“Yatung was a small spread out town… we were received by representatives of the Chinese General in Command at Lhasa, and of the Dalai Lama and Panchen Lama.” Thus wrote Jawaharlal Nehru to the Chief Ministers of India on October 15, 1958, describing his stay at Yatung for two days in September-October 1958, during his to and fro journey to Bhutan through the heart of the Chumbi Valley. Today it seems like a fairytale, but for 50 years up to 1954, we had an Indian Army Infantry Battalion located at Yatung with a detachment at Gyantse. These were gradually withdrawn after the Panchsheel Agreement was signed on 27 April, 1954. We continued to have our Consul General in Lhasa and Indian Trade Agency trading posts at Yatung, Gyantse and Gartok upto 1962 when they were wound up.
Chumbi Valley has been in the news for a couple of weeks owing to reports about the Chinese intrusion into the Doklam (Donglang according to China) Plateau. There has been some confusion created about the place of intrusion with names like “trijunction”, “Doka La”, “Sikkim Border”, “Donglang”, “Mount Gipmochi (Gyemo Chen)” and “Doklam” used by the angry People’s Republic of China (PRC) and People’s Liberation Army (PLA) spokespersons, and our media.
Where is Doklam Plateau?
Doklam Plateau is an 80-89 square km plateau with average altitude of 4,000-4,500 meters, located in Western Bhutan. It is a salient of Bhutanese territory that juts north into the Chumbi Valley with India (Sikkim) to the north-west, west and south-west and Tibet to the north, east and south-east. The trijunction of India, Bhutan and Tibet is on the north-western edge of the Doklam Plateau where the Batang La post of India is located and north-west of which along the crest line are the Indian defences of Sikkim.
What is the military significance of the Chumbi Valley and the Doklam Plateau?
Salients on borders whether towards own or enemy’s territory have military pros and cons. Chumbi Valley is a 100-km dagger-shaped north- south salient that lies between India (Sikkim) to the north-west, west and south-west, and Bhutan to the north-east, east and south. Some 100 km south of the dagger point is Bangladesh and, in between, lie 70 km of rugged mountainous terrain of India/Bhutan and the Siliguri Corridor, which at its narrowest point is only 30-km wide and has a number of rivers running in north-south direction. On the face of it, at the strategic level, it gives the PLA a launch pad to choke India’s vital lines of communications running through the Siliguri Corridor to the North East. But this will require a major offensive by five to six divisions as part of an all-out war, with holding forces to contain the north western, western and eastern flanks. Given the existing road communication, limited deployment space as the Chumbi Valley at Yatung is only 25-30 km wide as the crow flies, vulnerability to air power and Indian counter-offensive from the flanks, this hypothetical threat is a non-starter.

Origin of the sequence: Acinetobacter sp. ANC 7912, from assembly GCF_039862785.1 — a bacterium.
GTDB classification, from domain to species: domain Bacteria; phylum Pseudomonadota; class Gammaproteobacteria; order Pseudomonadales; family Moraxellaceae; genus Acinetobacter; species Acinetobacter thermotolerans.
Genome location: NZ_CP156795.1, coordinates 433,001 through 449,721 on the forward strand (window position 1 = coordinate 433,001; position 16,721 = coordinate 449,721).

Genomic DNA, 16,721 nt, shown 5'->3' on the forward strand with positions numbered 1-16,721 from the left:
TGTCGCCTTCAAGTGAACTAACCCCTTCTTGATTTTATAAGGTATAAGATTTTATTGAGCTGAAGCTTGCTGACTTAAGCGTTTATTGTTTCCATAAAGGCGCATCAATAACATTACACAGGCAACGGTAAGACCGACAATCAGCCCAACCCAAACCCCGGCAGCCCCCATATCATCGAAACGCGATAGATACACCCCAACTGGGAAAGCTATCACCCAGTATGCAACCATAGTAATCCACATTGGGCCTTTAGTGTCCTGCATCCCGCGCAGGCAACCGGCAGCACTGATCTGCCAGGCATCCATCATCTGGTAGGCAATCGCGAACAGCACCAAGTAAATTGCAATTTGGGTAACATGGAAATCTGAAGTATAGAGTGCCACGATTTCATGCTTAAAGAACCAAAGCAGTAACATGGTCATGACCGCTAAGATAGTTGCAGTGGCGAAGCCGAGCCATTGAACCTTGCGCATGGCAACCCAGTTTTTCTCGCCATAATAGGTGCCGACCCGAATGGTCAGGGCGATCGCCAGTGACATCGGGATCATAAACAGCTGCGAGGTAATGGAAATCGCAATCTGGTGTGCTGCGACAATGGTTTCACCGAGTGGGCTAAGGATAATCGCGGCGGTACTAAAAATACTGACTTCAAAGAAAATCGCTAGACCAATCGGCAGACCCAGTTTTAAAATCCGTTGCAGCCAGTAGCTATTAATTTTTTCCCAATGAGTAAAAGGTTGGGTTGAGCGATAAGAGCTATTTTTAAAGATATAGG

In fact, the Chumbi Valley is more vulnerable to an Indian offensive or counter-offensive from the north-west and west from Sikkim and ‘by your leave’ complementary offensive via Bhutan from the east. Again this can only happen in a major war, the probability of which is very low. Nations armed with nuclear weapons do not generally risk an all-out conventional war, though probability of border skirmishes or a limited war cannot be ruled out.
The Doklam Plateau gives the PLA the advantage of outflanking from the south west, the defences of Sikkim, where we have a major terrain advantage vis the Chumbi Valley. The implications are strategic. We not only lose our major advantage of a strategic offensive / counter offensive from Sikkim but also give the PLA a launch pad for an offensive through the Rangpo River valley towards Kalimpong without violating the neutrality of Bhutan. The probability of war may be low, but the bottom line is that India cannot afford to surrender its strategic advantage and create a vulnerability by allowing the PLA to take possession of the Doklam Plateau. It is pertinent to mention that all the disputed areas that the Chinese claim along the Line of Actual Control (LAC) are related to strategic or tactical advantages in event of a war.
What is the dispute in the Doklam Plateau?
Map released by the Chinese spokesperson*
*Map released by the Chinese spokesperson showing the disputed area as per its perception of the 1890 Anglo-Chinese Convention. The Trijunction is marked at Gyemo Chen (Mount Kipmochi). The dotted line on the map running through Sinche La shows the Indian and Bhutanese perception of the Trijunction and the boundary.